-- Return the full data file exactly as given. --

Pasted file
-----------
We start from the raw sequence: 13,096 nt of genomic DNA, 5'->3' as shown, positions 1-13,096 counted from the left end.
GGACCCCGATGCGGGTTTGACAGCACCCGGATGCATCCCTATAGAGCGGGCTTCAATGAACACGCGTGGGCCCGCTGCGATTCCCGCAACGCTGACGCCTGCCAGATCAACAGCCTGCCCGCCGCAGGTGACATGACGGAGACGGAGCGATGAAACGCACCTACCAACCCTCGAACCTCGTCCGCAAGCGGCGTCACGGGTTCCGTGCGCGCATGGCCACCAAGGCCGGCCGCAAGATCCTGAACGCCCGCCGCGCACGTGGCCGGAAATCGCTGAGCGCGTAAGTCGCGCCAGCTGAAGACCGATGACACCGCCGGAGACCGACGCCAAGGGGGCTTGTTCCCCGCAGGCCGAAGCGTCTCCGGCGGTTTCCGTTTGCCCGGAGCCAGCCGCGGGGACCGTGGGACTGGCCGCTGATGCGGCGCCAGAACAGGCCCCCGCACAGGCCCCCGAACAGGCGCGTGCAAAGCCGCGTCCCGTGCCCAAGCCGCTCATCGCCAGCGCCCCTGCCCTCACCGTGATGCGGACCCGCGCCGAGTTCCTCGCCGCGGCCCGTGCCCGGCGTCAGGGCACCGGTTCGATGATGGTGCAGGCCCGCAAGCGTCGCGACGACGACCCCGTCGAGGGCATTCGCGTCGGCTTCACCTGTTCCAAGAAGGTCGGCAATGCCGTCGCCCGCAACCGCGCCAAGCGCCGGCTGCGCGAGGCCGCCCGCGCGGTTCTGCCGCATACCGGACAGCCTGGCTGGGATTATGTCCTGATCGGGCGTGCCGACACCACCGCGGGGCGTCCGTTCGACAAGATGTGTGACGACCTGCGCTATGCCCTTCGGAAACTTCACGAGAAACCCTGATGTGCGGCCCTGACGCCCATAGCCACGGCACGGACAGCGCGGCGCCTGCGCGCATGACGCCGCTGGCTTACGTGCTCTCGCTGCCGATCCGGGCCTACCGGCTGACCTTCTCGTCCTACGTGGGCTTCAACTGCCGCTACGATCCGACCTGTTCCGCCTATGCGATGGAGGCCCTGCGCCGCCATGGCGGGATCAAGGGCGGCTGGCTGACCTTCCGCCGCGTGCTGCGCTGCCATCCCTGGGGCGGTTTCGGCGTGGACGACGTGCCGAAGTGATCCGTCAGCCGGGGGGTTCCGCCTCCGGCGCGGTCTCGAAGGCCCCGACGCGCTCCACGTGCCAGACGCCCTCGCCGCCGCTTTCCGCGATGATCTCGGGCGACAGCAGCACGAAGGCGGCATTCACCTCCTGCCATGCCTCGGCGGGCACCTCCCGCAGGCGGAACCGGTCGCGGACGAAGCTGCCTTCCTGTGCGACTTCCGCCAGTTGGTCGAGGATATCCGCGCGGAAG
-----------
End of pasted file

We start from the raw sequence: 13,096 nt of genomic DNA, 5'->3' as shown, positions 1-13,096 counted from the left end.
GGACCCCGATGCGGGTTTGACAGCACCCGGATGCATCCCTATAGAGCGGGCTTCAATGAACACGCGTGGGCCCGCTGCGATTCCCGCAACGCTGACGCCTGCCAGATCAACAGCCTGCCCGCCGCAGGTGACATGACGGAGACGGAGCGATGAAACGCACCTACCAACCCTCGAACCTCGTCCGCAAGCGGCGTCACGGGTTCCGTGCGCGCATGGCCACCAAGGCCGGCCGCAAGATCCTGAACGCCCGCCGCGCACGTGGCCGGAAATCGCTGAGCGCGTAAGTCGCGCCAGCTGAAGACCGATGACACCGCCGGAGACCGACGCCAAGGGGGCTTGTTCCCCGCAGGCCGAAGCGTCTCCGGCGGTTTCCGTTTGCCCGGAGCCAGCCGCGGGGACCGTGGGACTGGCCGCTGATGCGGCGCCAGAACAGGCCCCCGCACAGGCCCCCGAACAGGCGCGTGCAAAGCCGCGTCCCGTGCCCAAGCCGCTCATCGCCAGCGCCCCTGCCCTCACCGTGATGCGGACCCGCGCCGAGTTCCTCGCCGCGGCCCGTGCCCGGCGTCAGGGCACCGGTTCGATGATGGTGCAGGCCCGCAAGCGTCGCGACGACGACCCCGTCGAGGGCATTCGCGTCGGCTTCACCTGTTCCAAGAAGGTCGGCAATGCCGTCGCCCGCAACCGCGCCAAGCGCCGGCTGCGCGAGGCCGCCCGCGCGGTTCTGCCGCATACCGGACAGCCTGGCTGGGATTATGTCCTGATCGGGCGTGCCGACACCACCGCGGGGCGTCCGTTCGACAAGATGTGTGACGACCTGCGCTATGCCCTTCGGAAACTTCACGAGAAACCCTGATGTGCGGCCCTGACGCCCATAGCCACGGCACGGACAGCGCGGCGCCTGCGCGCATGACGCCGCTGGCTTACGTGCTCTCGCTGCCGATCCGGGCCTACCGGCTGACCTTCTCGTCCTACGTGGGCTTCAACTGCCGCTACGATCCGACCTGTTCCGCCTATGCGATGGAGGCCCTGCGCCGCCATGGCGGGATCAAGGGCGGCTGGCTGACCTTCCGCCGCGTGCTGCGCTGCCATCCCTGGGGCGGTTTCGGCGTGGACGACGTGCCGAAGTGATCCGTCAGCCGGGGGGTTCCGCCTCCGGCGCGGTCTCGAAGGCCCCGACGCGCTCCACGTGCCAGACGCCCTCGCCGCCGCTTTCCGCGATGATCTCGGGCGACAGCAGCACGAAGGCGGCATTCACCTCCTGCCATGCCTCGGCGGGCACCTCCCGCAGGCGGAACCGGTCGCGGACGAAGCTGCCTTCCTGTGCGACTTCCGCCAGTTGGTCGAGGATATCCGCGCGGAAG